Hurricane Flood Risk in NYC

The effects of Hurricane Sandy revealed New York City’s vulnerability to flooding from storm surge during extreme weather events. Understanding where the city’s most vulnerable populations are located, and how they will be impacted by flooding from storms of different strengths, can help the city plan to protect its residents.

Overall Risk Poverty Medically Underserved Cleanup Sites
Category 1 Category 2 Category 3 Category 4

Note: Areas and populations estimated to be impacted may be overstated due to data limitations. Data Sources: 2010 Census, US Department of Health and Human Services Health Resources and Services Administration, National Oceanic and Atmospheric Association, and New York Department of Environmental Conservation. Javascript coding support provided by Eric Field and Morgan Bird.

A range of variables make residents of New York City more vulnerable to coastal storm flooding and its aftermath than others. The elderly, people living under the poverty line, medically underserved populations, those living in housing that predates current building codes, and those living near contaminated lands face increased risks during extreme weather events. Combining these factors factors into a single combined risk metric is useful in identifying priority areas for planning. Coastal areas of northwest Brooklyn and southwest Bronx have particularly high risk factors.

Residents living under the poverty line have fewer resources to dedicate to adequate pre-storm preparation or evacation, as well as limited resources to use to address damaged assets once a storm has passed. Approximately 13 to 15 percent of New Yorkers affected by each category of storm live below the poverty line. The highest numbers of poor live in along the Harlem River and in parts of each of the five boroughs.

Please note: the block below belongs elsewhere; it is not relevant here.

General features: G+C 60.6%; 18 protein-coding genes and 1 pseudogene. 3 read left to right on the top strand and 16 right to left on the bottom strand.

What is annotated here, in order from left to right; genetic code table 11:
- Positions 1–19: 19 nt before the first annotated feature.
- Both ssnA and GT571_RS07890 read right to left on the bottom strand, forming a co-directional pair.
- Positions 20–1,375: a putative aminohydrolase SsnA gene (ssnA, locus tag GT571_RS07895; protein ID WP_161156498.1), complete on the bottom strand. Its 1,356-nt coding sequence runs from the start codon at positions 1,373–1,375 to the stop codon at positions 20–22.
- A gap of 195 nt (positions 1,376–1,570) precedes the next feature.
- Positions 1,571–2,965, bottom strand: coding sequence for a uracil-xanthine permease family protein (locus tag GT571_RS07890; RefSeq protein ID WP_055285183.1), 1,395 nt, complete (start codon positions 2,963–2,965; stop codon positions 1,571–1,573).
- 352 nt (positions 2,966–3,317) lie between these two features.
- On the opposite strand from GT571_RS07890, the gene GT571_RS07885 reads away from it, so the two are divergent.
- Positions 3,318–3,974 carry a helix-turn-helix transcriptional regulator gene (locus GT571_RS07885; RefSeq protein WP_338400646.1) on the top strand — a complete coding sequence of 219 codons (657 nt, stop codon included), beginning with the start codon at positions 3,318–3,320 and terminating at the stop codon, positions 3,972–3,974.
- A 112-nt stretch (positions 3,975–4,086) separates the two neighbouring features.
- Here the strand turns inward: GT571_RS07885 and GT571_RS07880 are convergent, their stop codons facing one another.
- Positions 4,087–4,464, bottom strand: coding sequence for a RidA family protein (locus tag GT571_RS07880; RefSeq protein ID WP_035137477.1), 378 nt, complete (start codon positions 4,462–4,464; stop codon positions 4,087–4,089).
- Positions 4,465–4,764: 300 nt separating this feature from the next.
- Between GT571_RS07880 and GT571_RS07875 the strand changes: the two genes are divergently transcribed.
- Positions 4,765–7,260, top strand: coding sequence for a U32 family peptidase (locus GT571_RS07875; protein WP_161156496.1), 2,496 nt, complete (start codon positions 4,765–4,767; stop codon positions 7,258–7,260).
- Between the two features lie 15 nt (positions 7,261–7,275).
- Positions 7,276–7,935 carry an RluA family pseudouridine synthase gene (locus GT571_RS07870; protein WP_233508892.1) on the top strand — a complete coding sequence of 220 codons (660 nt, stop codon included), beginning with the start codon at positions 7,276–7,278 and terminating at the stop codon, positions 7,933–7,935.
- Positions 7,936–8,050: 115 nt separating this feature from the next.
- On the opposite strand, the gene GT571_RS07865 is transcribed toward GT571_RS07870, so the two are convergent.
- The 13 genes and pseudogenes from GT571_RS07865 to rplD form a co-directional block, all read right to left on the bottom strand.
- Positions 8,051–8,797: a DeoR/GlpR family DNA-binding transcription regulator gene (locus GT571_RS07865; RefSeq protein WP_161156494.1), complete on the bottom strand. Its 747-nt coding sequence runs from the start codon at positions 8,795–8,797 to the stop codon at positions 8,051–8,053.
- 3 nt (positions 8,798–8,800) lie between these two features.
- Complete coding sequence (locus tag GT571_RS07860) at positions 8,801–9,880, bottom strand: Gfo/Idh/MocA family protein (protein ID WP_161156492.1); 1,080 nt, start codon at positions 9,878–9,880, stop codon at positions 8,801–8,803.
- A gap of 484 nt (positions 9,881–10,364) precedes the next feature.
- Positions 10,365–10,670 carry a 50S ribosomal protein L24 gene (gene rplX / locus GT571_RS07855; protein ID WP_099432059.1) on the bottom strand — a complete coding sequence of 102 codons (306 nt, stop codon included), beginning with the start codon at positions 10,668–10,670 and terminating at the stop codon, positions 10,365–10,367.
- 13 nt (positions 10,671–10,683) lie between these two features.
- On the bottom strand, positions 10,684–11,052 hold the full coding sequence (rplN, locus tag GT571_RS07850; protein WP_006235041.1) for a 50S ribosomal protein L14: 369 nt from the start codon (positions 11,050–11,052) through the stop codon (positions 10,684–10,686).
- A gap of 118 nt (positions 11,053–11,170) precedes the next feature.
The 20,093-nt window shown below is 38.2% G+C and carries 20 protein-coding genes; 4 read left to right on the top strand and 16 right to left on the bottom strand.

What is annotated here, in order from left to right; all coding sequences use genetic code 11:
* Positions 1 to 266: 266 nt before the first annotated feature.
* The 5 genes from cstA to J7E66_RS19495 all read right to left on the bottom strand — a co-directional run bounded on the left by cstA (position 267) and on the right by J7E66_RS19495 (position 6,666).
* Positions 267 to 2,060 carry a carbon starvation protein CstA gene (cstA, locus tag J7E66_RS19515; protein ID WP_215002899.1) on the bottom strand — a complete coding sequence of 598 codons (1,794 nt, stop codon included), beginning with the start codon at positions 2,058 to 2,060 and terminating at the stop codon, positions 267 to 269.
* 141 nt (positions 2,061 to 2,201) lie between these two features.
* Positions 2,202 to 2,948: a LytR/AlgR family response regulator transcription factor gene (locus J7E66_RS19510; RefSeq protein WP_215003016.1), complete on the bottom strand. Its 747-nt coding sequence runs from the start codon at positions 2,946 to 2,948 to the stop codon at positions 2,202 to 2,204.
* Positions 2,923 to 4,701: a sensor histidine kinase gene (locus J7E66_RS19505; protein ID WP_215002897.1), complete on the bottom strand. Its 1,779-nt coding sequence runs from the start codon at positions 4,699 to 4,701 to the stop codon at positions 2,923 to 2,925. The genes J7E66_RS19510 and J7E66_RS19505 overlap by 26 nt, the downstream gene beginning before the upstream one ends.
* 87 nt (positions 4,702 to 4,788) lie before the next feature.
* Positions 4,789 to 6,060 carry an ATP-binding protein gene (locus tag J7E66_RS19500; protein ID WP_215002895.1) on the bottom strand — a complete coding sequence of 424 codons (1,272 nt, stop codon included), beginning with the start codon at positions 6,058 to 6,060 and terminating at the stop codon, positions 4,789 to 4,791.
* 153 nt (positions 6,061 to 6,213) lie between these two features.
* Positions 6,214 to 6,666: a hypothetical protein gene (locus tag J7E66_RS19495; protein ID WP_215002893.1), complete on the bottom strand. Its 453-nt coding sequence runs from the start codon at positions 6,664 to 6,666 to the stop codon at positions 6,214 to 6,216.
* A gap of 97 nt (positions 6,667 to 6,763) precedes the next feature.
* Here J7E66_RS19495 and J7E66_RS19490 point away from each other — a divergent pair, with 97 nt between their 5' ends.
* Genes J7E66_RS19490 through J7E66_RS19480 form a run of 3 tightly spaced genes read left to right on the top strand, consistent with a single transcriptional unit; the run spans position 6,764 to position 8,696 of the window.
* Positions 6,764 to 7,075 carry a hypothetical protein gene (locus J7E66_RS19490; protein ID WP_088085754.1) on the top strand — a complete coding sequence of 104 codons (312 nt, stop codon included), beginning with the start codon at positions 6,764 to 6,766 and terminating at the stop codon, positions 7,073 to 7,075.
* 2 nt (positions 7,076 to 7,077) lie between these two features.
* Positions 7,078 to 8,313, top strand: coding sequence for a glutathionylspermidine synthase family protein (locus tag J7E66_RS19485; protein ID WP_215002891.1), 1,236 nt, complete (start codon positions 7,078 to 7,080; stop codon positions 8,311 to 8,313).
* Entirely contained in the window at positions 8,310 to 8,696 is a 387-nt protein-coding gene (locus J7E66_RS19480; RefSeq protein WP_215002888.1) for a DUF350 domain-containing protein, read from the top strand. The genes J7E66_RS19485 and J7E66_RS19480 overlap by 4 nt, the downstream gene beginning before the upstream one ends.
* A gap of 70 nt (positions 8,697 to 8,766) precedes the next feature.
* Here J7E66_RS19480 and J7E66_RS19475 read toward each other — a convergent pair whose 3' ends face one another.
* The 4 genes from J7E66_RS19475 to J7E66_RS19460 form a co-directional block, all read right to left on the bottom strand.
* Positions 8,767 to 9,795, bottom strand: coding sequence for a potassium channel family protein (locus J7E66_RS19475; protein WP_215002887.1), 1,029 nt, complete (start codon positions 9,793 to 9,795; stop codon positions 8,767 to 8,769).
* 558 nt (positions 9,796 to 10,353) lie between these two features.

Residents need not only physical access to emergency and health services before, during and after extreme storm events, but also the resources to gain access to those services. US Department of Health and Human Services Health Resources designates Medically Underserved Areas (MUAs) as areas “in which residents have a shortage of personal health services.” and “Medically Underserved Populations (MUPs) as ”groups of persons who face economic, cultural or linguistic barriers to health care.” Approximately 30 percent of New Yorkers living in areas that would be affected by storm surge fall within one of these two groups.

For more information on medically underserved populations, visit the Health Resources and Services Administration website.

Contaminated properties pose a risk to nearby residents during storm surge events, as contamination can migrate offsite and onto surrounding properties, increasing the risk of exposure. Most areas projected to be impacted by some level of storm surge and located within 1/4 mile of 8 or more cleanup sites lie within the modeled Category 1 storm surge zone.

For more information about cleanup sites and flood risk in New York City, explore the NYC Oasis map tool, visit the New York State Department of Environmental Conservation website, and read about concerns about the Gowanus Canal Superfund Site during Hurricane Sandy.